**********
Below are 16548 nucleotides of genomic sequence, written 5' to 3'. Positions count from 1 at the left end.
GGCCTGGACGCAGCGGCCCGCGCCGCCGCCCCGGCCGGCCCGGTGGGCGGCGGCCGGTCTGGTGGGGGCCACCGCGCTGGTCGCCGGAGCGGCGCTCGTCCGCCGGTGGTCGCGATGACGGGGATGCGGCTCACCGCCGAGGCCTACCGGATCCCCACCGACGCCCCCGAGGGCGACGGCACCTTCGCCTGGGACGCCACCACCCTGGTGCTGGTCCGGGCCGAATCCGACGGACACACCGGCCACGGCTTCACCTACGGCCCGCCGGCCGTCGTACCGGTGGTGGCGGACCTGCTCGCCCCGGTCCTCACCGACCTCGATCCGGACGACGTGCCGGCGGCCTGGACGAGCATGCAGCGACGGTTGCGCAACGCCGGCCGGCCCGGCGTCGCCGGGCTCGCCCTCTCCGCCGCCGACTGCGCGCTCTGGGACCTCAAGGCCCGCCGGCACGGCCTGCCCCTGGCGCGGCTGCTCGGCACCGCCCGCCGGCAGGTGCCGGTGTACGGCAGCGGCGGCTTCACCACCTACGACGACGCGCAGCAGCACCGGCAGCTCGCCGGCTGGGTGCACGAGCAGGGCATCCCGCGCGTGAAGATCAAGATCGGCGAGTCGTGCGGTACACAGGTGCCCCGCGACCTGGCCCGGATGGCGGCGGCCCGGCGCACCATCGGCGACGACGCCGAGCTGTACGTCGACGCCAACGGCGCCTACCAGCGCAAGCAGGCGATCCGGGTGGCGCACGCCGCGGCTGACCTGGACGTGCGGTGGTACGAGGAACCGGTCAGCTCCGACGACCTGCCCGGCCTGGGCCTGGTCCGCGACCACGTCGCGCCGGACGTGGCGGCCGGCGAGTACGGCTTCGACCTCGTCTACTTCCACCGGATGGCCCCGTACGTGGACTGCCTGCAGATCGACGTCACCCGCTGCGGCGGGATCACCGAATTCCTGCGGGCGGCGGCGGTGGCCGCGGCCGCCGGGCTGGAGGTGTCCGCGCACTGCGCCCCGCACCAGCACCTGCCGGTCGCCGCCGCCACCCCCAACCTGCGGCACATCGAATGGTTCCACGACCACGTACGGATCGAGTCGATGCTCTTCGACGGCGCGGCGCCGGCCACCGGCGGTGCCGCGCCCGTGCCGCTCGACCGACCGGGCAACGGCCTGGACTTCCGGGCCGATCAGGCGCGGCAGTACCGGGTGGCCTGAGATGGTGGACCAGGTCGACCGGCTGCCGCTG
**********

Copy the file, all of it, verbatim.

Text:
Below are 16548 nucleotides of genomic sequence, written 5' to 3'. Positions count from 1 at the left end.
GGCCTGGACGCAGCGGCCCGCGCCGCCGCCCCGGCCGGCCCGGTGGGCGGCGGCCGGTCTGGTGGGGGCCACCGCGCTGGTCGCCGGAGCGGCGCTCGTCCGCCGGTGGTCGCGATGACGGGGATGCGGCTCACCGCCGAGGCCTACCGGATCCCCACCGACGCCCCCGAGGGCGACGGCACCTTCGCCTGGGACGCCACCACCCTGGTGCTGGTCCGGGCCGAATCCGACGGACACACCGGCCACGGCTTCACCTACGGCCCGCCGGCCGTCGTACCGGTGGTGGCGGACCTGCTCGCCCCGGTCCTCACCGACCTCGATCCGGACGACGTGCCGGCGGCCTGGACGAGCATGCAGCGACGGTTGCGCAACGCCGGCCGGCCCGGCGTCGCCGGGCTCGCCCTCTCCGCCGCCGACTGCGCGCTCTGGGACCTCAAGGCCCGCCGGCACGGCCTGCCCCTGGCGCGGCTGCTCGGCACCGCCCGCCGGCAGGTGCCGGTGTACGGCAGCGGCGGCTTCACCACCTACGACGACGCGCAGCAGCACCGGCAGCTCGCCGGCTGGGTGCACGAGCAGGGCATCCCGCGCGTGAAGATCAAGATCGGCGAGTCGTGCGGTACACAGGTGCCCCGCGACCTGGCCCGGATGGCGGCGGCCCGGCGCACCATCGGCGACGACGCCGAGCTGTACGTCGACGCCAACGGCGCCTACCAGCGCAAGCAGGCGATCCGGGTGGCGCACGCCGCGGCTGACCTGGACGTGCGGTGGTACGAGGAACCGGTCAGCTCCGACGACCTGCCCGGCCTGGGCCTGGTCCGCGACCACGTCGCGCCGGACGTGGCGGCCGGCGAGTACGGCTTCGACCTCGTCTACTTCCACCGGATGGCCCCGTACGTGGACTGCCTGCAGATCGACGTCACCCGCTGCGGCGGGATCACCGAATTCCTGCGGGCGGCGGCGGTGGCCGCGGCCGCCGGGCTGGAGGTGTCCGCGCACTGCGCCCCGCACCAGCACCTGCCGGTCGCCGCCGCCACCCCCAACCTGCGGCACATCGAATGGTTCCACGACCACGTACGGATCGAGTCGATGCTCTTCGACGGCGCGGCGCCGGCCACCGGCGGTGCCGCGCCCGTGCCGCTCGACCGACCGGGCAACGGCCTGGACTTCCGGGCCGATCAGGCGCGGCAGTACCGGGTGGCCTGAGATGGTGGACCAGGTCGACCGGCTGCCGCTG